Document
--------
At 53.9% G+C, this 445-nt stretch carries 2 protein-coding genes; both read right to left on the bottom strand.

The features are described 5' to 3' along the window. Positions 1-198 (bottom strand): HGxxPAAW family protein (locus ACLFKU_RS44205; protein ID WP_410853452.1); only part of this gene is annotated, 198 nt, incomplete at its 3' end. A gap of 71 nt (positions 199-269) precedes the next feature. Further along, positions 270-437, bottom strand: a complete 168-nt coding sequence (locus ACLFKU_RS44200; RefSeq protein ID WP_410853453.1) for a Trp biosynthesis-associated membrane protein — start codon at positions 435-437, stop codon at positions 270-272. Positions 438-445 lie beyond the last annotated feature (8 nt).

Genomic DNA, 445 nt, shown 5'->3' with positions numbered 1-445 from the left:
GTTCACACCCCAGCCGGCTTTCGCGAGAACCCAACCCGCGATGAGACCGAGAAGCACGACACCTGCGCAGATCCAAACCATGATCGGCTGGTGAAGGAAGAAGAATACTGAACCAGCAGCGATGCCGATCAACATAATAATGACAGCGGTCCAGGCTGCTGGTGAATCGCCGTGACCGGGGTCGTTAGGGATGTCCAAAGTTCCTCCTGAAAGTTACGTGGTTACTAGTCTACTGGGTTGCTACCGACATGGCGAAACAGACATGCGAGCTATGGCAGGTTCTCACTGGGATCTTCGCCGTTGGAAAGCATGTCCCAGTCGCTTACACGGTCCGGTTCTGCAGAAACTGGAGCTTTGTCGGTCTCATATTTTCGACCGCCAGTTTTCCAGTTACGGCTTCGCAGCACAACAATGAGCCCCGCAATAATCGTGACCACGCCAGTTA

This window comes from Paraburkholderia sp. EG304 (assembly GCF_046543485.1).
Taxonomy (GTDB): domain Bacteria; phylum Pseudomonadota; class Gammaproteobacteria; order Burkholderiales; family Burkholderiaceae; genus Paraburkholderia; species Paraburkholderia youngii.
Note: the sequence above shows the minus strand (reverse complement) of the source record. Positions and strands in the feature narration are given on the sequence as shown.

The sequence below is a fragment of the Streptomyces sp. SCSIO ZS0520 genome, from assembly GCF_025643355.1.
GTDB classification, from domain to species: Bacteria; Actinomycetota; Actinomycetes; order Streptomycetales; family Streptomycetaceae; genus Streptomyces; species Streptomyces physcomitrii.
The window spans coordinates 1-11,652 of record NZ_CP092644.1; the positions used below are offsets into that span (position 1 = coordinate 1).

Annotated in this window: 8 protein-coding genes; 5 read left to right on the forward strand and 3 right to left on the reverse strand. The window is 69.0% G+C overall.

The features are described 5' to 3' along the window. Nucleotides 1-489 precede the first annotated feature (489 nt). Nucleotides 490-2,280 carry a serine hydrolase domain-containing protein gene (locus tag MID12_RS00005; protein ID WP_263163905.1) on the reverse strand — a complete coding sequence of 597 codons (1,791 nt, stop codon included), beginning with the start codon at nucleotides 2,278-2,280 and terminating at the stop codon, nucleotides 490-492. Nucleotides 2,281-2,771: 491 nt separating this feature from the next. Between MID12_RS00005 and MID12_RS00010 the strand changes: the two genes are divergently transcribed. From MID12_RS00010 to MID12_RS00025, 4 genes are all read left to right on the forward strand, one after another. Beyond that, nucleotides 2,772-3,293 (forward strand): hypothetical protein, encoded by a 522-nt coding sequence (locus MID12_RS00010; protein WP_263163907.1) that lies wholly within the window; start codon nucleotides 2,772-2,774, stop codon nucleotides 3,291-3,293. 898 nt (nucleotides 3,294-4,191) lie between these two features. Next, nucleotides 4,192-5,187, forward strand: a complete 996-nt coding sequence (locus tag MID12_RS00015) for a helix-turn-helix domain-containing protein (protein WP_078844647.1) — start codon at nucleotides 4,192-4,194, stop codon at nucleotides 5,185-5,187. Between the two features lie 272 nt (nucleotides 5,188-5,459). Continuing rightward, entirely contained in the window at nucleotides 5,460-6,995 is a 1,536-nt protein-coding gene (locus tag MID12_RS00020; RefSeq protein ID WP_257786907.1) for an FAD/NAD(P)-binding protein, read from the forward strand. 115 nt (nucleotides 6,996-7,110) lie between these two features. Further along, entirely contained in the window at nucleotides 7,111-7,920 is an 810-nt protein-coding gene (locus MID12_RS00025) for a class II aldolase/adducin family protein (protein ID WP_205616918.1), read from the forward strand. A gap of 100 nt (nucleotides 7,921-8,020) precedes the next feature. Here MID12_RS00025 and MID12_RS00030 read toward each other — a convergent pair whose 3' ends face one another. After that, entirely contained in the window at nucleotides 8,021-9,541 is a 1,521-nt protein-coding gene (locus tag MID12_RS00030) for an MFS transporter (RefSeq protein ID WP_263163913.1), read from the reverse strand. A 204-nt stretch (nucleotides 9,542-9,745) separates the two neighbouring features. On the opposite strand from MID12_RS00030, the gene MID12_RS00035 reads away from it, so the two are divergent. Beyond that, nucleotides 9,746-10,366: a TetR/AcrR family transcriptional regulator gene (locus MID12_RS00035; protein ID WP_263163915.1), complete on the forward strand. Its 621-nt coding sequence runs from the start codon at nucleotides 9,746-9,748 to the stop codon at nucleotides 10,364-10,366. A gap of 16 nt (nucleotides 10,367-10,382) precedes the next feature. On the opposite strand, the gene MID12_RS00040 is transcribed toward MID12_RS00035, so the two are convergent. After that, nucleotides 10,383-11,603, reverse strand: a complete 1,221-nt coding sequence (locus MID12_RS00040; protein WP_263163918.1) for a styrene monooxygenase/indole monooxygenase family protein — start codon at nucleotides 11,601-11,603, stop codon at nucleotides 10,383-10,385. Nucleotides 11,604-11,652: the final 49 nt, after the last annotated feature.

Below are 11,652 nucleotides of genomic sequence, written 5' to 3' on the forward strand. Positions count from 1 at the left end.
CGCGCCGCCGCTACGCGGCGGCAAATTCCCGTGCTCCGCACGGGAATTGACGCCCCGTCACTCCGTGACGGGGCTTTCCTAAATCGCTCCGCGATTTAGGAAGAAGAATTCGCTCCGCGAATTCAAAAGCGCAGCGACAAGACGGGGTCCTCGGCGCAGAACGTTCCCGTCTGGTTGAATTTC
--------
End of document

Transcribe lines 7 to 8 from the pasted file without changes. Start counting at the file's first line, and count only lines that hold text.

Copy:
Note: the sequence above shows the minus strand (reverse complement) of the source record. Positions and strands in the feature narration are given on the sequence as shown.

The sequence below is a fragment of the Streptomyces sp. SCSIO ZS0520 genome, from assembly GCF_025643355.1.